Opera is a type of live show of great tradition in Italy. Its regulatory discipline was initially defined by Law 800/1967 which declared the “relevant general interest” of opera and concert activity “as intended to promote the musical, cultural and social training of the national community”. If at first the autonomous lyric bodies and similar concert institutions had been recognized as legal personalities under public law, the subsequent Legislative Decree 367/1996 transformed these bodies into foundations under private law, in order to eliminate the organizational rigidity and consequently to attract private funding. However, the fourteen lyric-symphonic foundations retain a marked public imprint, also due to the fact that the financing of their activities mainly comes from public funds. Moreover, since 2013, given the persistent economic and financial difficulties faced by most of the lyric-symphonic foundations, they have been at the centre of a reorganization process introduced by legislative decree. 91/2013 (the so-called “Valore Cultura” decree, converted with Law No. 112 of 7 October 2013), still in progress today.
With regards the other sectors of live entertainment, in 1985, the Unified Fund for the Performing Arts (Fondo unico per lo spettacolo / FUS, L. n. 163/1985) was established, which supports, in addition to the lyric-symphonic foundations (to which about half of the resources are allocated on average), entities, associations, organizations and companies that carry out musical, dance, theatrical, circus and traveling performance activities, as well as events and initiatives of national character and relevance to be carried out in Italy or abroad, and, following the l. 205/2017, carnival events. With reference to the film sector, l. 220/2016 has established a special fund for the development of investments in film and audiovisuals. The law provides for the creation of the Observatory for the Performing Arts, whose tasks include preparing a report on the use of the FUS that the Minister of Culture is required to present every year to Parliament. The criteria relating to the assignment of contributions disbursed by the FUS have been redefined following the aforementioned Legislative Decree 91/2013 (the so-called Valore Cultura decree, converted with Law No. 112 of 7 October 2013), according to which they must take into account the cultural importance of the production carried out, the quantitative levels, visitor indices, as well as the management regulation of the bodies. Therefore the D.M. 1 July 2014, which provided for the three-year programming of artistic projects admitted for funding, defined criteria common to all sectors (theatre, music, dance and circus) as well as the strategic objectives to be pursued, including the promotion of multidisciplinarity, geographical rebalancing, generational change and better coordination between the levels of government (Article 2).
While the strategic objectives outlined by the decree were generally appreciated, the introduction of a complex system of algorithms for the evaluation of funding applications was particularly discussed. Great importance is, in fact, given to quantitative aspects, such as the number of shows and spectators, compared to those relating to the artistic quality of the project. To date, the criteria for the disbursement and the methods for the anticipation and settlement of the contributions to the live show (valid on the FUS) are defined by the D.M. 27 July 2017, which essentially maintained the same system as Ministerial Decree 1 July 2014, further simplifying its structure. However, due to the COVID-19 emergency, specific criteria have been identified for the allocation of the FUS resources for 2020 and 2021, and the disbursement of an advance on part of the recognized contribution for 2019 has been arranged, in order to ensure employment protection and project continuity.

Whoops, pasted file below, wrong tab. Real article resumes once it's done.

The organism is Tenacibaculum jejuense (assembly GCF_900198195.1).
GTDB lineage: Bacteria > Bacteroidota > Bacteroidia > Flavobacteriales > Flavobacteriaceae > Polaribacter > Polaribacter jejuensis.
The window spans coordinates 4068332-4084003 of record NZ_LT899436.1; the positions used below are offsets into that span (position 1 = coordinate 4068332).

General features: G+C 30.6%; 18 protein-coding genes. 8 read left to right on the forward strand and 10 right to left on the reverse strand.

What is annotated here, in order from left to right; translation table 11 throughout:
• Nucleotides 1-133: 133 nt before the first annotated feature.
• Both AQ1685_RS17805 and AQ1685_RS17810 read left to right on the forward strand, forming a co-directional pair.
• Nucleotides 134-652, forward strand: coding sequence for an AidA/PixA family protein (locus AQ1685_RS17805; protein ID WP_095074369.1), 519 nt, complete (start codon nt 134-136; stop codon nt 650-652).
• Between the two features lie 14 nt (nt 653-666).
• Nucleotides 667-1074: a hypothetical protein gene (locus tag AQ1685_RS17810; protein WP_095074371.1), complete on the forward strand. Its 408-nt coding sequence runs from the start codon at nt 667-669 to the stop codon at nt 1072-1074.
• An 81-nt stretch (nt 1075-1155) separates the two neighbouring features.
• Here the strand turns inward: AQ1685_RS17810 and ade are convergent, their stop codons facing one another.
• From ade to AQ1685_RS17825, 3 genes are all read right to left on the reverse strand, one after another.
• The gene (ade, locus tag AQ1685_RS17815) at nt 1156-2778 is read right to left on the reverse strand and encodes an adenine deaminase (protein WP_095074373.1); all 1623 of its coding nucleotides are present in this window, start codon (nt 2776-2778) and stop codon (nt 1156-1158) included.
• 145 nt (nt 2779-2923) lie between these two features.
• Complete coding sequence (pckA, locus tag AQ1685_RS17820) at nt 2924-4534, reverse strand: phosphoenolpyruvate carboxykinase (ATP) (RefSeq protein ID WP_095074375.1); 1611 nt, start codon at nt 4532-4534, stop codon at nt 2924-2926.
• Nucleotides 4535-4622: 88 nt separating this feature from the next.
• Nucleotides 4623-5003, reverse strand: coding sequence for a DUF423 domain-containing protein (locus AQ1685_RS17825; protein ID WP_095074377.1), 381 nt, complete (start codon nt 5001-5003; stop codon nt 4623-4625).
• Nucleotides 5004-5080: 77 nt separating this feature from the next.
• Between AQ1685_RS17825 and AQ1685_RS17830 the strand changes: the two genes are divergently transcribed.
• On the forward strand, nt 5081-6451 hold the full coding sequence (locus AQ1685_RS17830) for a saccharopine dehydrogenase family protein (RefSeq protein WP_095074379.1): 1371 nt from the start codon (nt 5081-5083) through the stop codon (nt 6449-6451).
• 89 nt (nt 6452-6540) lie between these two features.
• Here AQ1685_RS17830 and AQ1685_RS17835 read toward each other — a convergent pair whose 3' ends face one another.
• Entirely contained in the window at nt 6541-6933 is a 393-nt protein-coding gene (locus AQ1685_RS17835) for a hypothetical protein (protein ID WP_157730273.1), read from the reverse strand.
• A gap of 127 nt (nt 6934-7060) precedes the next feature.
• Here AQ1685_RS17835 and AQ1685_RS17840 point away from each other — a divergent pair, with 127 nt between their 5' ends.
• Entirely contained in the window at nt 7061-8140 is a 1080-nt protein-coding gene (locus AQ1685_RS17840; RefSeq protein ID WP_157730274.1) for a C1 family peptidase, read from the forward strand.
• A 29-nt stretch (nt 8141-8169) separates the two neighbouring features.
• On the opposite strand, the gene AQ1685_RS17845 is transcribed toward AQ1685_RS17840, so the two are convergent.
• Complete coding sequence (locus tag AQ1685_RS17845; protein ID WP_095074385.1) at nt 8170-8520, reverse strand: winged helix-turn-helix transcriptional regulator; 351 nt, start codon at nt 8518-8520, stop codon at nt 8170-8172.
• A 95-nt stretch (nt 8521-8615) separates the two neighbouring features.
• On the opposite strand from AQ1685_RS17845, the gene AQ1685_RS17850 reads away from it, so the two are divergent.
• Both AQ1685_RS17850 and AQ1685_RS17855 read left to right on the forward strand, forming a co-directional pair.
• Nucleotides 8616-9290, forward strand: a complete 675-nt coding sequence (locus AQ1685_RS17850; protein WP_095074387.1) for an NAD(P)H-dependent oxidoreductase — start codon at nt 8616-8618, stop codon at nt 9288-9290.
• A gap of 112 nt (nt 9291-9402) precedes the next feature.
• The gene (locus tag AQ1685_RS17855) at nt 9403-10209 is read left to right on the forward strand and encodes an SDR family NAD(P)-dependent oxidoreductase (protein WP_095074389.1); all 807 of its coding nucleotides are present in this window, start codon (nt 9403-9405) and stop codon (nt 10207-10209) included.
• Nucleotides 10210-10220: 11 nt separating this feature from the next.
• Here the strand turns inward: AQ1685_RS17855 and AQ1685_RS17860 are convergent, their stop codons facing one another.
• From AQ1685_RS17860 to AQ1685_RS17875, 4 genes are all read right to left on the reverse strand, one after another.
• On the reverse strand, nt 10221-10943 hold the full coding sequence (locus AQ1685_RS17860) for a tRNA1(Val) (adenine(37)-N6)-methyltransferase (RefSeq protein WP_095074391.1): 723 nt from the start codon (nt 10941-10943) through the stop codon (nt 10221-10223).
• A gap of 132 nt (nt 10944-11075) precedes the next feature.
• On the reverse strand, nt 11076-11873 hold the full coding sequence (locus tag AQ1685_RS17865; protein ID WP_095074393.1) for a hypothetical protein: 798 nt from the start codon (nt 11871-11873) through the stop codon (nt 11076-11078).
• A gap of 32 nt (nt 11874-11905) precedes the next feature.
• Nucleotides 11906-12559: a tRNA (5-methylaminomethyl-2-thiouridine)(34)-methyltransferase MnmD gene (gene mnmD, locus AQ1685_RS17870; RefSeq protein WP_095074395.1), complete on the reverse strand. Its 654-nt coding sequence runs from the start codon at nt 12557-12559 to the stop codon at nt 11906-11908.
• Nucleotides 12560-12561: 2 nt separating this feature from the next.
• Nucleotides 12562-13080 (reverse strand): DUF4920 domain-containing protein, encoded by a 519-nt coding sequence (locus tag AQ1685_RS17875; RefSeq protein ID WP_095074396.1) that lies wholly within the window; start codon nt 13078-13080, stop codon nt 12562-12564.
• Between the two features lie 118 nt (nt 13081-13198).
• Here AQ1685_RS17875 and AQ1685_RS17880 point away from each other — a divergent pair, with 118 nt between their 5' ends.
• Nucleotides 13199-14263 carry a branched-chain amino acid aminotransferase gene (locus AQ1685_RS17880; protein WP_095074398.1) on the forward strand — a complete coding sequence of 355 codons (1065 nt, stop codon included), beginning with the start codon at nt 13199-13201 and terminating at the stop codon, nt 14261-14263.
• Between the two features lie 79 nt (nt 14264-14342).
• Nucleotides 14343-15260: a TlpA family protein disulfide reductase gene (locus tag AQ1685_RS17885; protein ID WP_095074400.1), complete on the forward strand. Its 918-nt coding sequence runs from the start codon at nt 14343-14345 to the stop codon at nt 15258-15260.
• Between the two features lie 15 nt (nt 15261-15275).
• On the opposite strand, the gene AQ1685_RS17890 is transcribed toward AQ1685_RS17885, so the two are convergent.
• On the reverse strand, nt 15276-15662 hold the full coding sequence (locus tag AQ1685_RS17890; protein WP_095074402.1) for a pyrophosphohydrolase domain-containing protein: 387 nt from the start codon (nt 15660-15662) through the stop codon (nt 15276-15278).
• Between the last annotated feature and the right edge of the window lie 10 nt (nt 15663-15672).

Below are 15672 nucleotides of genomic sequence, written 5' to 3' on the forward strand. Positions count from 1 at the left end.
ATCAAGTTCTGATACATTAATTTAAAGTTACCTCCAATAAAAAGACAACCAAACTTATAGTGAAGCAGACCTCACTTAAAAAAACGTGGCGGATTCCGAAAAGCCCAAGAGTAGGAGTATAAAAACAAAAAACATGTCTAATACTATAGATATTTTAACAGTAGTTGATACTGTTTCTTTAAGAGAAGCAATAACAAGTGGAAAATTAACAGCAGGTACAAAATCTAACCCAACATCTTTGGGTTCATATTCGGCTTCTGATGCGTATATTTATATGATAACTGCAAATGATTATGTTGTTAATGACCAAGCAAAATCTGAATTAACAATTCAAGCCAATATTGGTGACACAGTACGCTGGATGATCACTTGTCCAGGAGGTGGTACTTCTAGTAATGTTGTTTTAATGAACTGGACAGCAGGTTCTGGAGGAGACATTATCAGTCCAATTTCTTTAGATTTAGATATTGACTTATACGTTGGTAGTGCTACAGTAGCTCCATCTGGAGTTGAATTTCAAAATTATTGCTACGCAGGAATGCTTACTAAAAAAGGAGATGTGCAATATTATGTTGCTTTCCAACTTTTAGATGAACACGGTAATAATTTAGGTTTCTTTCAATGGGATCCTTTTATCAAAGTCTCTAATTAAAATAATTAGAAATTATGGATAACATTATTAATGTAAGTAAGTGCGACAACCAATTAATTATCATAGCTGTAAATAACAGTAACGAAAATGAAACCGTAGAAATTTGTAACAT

Another novelty introduced by Ministerial Decree July 1, 2014 concerned theatres: permanent theatres, in fact, have given way to national theatres, organizations that carry out theatrical activities of considerable national and international prestige and are co-financed by local authorities for a sum equal to 100% of the State contribution, and to theatres of significant cultural interest, organizations that carry out theatrical production activities of significant cultural interest mainly within the region to which they belong and are co-financed by local authorities for a sum equal to 40% of the State contribution. In 2020, six national theatres and twenty theatres of significant cultural interest have benefited from the contributions provided by the FUS. Finally, it should be noted that the entertainment sector is at the centre of a reform project launched in 2017 with Law no. 175/2017 containing “Provisions on entertainment and delegations to the Government for the reorganization of the subject”. In particular, art. 2 delegates to the government the task of reorganizing the legislative and regulatory provisions concerning opera-symphonic foundations, theatres, music, dance, travelling shows, circus activities, re-enactments and historical carnivals, through the drafting of a single regulatory text called “Codice dello spettacolo” in order to give the sector “a more effective, organic and compliant with the principles of simplifying administrative procedures and optimizing spending assets, hence improving the artistic-cultural quality of the activities, encouraging their production, innovation and use by the public”. However, there are still no implementing decrees to date.
 The most recent reports are available at website http://www.spettacolodalvivo.beniculturali.it/relazioni-al-parlamento/
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